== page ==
We didn’t have much money so we got neither – but that’s neither here nor there.

When I got older, I found out that they were called Coleco because they were once the Connecticut Leather Company.

In a similar vein, when I was working for a Fortune 500 company, my boss gave me two jewels to manage: Samsung and LG. At they time, they were big but not the behemoths they are now.

When I went to the meeting with LG, I called them Lucky Goldstar a few times because that was their original name and what I knew them as, as a kid.

That’s when one of them stopped me in mid-sales pitch to tell me:

Him: We’re just LG. We stopped being Lucky Goldstar years ago. Please stop calling us that.

I was…mortified.

Eventually, everything got smoothed out but that and the ColecoVision story stayed with me all these years decades because it reminds me that things and people are more complex than we think and that reinvention is a lot more common than we think as well.

My buddy lost some friends because he’s changing and they don’t like that but that’s what people and things do.

When I was Hoboken, I wasn’t sure what bothered me more: The things that didn’t change and were exactly like they was when Alison and I were there or the things that had changed so very much.

The boy’s growing up quickly. He’s outgrown most of the clothes that I feel I just got for him.

And while I was writing this entry, Gio hit me up; he’s selling his apartment and moving upstate for more space for his family.

I was his attorney for that purchase, which happened way back in 2013. Seems like yesterday.

Everything keep changing on me but I have to remember that it’s usually good for them that they change, even though I want some things to stay the same.

I wish so many things stayed the same. Then again, I wish for a lotta things.

Him: When will I be a teenager?
Me: I suppose when you’re thirteen. That’s eight years from now.
Him: That’s a long time from now.
Me: Tomorrow always comes a day too soon. For now, just stay my little boy, ok?
Him: Ok, papa. (thinking) Eight years…wow…

Location: freezing on West 70th today
Mood: nostalgic
Music: the winds are always changing, and the clouds are rearranging (Spotify)
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A Non-Linear System

Checking in

One of my oldest and dearest friends called me the other day.

Me: What’s up? How’ve you been?
Him: (laughing) OK. I heard about your uncle and your anniversary and I wanted to check in on you.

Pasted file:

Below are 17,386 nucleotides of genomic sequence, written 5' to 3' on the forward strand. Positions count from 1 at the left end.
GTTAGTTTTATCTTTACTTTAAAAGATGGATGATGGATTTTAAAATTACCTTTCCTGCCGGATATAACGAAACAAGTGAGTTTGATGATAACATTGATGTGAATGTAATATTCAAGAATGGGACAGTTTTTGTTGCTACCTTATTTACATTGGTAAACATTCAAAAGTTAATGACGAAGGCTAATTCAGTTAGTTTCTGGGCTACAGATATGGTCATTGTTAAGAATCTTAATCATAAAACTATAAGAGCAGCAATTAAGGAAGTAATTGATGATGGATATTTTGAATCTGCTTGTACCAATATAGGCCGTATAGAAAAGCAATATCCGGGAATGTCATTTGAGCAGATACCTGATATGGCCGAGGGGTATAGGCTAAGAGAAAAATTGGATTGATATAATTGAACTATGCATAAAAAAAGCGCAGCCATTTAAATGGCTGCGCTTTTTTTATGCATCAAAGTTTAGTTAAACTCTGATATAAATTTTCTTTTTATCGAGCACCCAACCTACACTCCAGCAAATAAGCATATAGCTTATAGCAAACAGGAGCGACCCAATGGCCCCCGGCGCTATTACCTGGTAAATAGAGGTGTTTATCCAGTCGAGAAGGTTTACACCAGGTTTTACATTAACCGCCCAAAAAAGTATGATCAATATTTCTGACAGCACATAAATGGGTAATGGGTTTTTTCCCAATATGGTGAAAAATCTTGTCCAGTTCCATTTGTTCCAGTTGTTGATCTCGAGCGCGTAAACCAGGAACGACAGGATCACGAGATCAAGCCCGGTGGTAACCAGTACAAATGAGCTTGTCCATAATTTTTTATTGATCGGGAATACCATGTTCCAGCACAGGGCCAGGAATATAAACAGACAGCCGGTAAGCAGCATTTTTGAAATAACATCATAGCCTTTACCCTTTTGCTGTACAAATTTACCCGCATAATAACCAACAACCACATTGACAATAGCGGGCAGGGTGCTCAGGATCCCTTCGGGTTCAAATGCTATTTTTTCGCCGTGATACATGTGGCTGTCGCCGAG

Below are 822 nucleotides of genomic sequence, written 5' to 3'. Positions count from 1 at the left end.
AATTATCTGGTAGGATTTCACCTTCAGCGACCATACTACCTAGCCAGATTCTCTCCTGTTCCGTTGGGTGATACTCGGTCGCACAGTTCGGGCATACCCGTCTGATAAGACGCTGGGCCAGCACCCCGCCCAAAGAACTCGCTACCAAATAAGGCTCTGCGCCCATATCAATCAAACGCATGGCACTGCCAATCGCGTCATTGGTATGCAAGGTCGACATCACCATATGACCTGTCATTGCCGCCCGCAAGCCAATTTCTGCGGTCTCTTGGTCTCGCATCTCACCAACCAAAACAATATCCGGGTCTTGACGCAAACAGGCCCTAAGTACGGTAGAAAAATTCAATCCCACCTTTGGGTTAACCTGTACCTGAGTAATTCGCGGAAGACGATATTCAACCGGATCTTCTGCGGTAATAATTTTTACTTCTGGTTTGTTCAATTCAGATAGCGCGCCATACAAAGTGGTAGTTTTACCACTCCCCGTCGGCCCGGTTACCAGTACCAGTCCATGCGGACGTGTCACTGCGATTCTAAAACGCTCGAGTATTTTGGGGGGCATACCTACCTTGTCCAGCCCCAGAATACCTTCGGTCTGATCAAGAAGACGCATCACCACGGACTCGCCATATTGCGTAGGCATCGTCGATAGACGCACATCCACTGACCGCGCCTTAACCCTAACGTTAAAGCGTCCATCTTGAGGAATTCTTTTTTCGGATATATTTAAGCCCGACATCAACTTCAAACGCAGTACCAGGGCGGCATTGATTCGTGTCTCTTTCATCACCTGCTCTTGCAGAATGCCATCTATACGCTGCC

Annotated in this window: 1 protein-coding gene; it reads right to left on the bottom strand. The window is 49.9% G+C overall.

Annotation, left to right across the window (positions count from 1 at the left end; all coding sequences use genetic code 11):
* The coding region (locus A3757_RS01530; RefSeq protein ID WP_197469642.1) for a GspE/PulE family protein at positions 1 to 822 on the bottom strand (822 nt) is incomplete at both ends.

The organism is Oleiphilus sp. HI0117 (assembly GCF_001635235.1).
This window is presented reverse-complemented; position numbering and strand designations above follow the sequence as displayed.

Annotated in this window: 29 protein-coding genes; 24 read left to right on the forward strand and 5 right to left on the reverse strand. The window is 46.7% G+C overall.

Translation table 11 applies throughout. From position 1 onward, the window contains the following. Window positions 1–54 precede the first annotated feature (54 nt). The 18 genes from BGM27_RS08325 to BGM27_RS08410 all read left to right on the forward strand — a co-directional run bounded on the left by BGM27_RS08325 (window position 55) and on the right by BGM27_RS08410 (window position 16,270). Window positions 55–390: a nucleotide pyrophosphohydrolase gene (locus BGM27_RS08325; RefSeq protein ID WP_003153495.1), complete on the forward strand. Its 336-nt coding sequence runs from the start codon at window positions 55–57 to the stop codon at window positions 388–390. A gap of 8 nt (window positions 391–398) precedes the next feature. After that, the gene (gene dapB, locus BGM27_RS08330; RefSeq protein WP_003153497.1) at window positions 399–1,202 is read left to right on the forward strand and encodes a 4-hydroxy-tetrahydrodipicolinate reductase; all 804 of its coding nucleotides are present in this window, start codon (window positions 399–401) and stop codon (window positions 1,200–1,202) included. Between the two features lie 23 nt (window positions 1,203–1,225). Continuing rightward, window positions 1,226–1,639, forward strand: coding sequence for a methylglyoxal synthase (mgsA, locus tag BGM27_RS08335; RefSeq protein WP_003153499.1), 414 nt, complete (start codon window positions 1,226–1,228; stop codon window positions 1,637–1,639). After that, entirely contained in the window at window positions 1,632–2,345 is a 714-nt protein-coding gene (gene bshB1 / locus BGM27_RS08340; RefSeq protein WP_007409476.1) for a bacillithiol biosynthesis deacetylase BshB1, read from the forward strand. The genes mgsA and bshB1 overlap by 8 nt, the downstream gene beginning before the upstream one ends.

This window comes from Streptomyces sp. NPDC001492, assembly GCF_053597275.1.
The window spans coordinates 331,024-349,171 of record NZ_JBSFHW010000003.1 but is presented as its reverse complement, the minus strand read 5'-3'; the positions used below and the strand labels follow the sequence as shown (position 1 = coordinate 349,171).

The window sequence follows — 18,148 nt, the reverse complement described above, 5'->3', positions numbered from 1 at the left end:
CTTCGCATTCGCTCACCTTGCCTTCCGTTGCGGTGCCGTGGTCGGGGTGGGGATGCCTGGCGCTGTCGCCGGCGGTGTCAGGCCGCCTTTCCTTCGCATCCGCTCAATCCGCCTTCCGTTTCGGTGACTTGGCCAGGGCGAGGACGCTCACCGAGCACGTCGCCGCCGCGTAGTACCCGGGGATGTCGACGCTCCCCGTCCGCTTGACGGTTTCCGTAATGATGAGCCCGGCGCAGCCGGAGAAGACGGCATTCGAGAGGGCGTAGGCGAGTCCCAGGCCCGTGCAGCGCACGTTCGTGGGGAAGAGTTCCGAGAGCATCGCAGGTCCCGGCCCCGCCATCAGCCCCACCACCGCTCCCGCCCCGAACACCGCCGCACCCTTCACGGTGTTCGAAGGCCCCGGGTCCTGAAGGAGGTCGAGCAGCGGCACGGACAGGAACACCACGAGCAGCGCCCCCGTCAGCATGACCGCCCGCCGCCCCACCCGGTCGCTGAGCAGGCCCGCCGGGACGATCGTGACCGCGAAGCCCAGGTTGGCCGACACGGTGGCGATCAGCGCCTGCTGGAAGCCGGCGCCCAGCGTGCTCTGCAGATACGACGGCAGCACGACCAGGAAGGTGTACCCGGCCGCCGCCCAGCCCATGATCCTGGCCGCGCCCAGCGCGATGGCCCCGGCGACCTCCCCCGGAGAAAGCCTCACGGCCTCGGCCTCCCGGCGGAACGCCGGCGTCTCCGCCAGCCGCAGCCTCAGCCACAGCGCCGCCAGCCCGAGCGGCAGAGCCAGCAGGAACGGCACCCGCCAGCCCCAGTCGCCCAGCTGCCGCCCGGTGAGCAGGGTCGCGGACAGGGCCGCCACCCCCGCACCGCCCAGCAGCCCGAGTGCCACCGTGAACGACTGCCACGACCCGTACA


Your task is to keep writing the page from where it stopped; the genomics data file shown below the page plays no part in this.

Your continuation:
Me: Thanks man, it’s been a rough few weeks.
Him: I know, that’s why I’m calling. (later) I should mention that I was in the ER two weeks ago. They’re still not 100% what happened but I was there for five days.
Me: Holy shitballs, what happened?
Him: I was feeling pain in my stomach like crazy so I went to the ER and told the attendant that I was in a tremendous amount of pain. Like a 7 or 8. He said, “You don’t look like you’re in a lot of pain.”
Me: What did you say?
Him: I told him, “That’s cause I’m not a whiney-ass bitch.”
Me: (laughing) Yeah, that sounds like you.

A large dose of antibiotics cleared him out enough that they didn’t have to cut him open. But he’s gotta go back for more tests.

Him: I didn’t wanna tell you because…
Me: Dude, the past two weeks, I was a whiney-ass bitch. It’s good you didn’t tell me. I absolutely wouldn’t have handled it well.
Him: (quietly) Then I’m glad I didn’t tell you.

He’s been through his own stuff. He’s one of the people that I told you lost his mother recently. He understands grief.

Me: The fucked up thing is that, unlike most people, I understand that life is a non-linear system. I get that. Bad things happen and the life you expect isn’t promised you. But…I never expected my life – and Alison’s – to be quite so non-linear.
Him: It is a non-linear system, yeah. But we have some things like our family and good friends.
Me: You know, if there is a god, he fucking hates us. Or maybe he’s just a racist asshole.
Him: (laughing) Maybe, Logan. Maybe.

Location: today, walking with a friend in the sun, looking for Joe
Mood: non-linear
Music: ah shit, am I winner yet? (Spotify)
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Liquid Paper, Trump, and talking fish

How do you tell a fish that it’s wet?

Boy: Add that, add that! (points)
Me: Which song?
Him: I’m a Believer. Oh, click the “Remastered” one.

The boy’s been home for a few weeks now and we’ve kinda gotten into a rhythm, although it still leaves a good deal to be desired.

On thing that I realize as a parent is just how different his life will be from mine, growing up.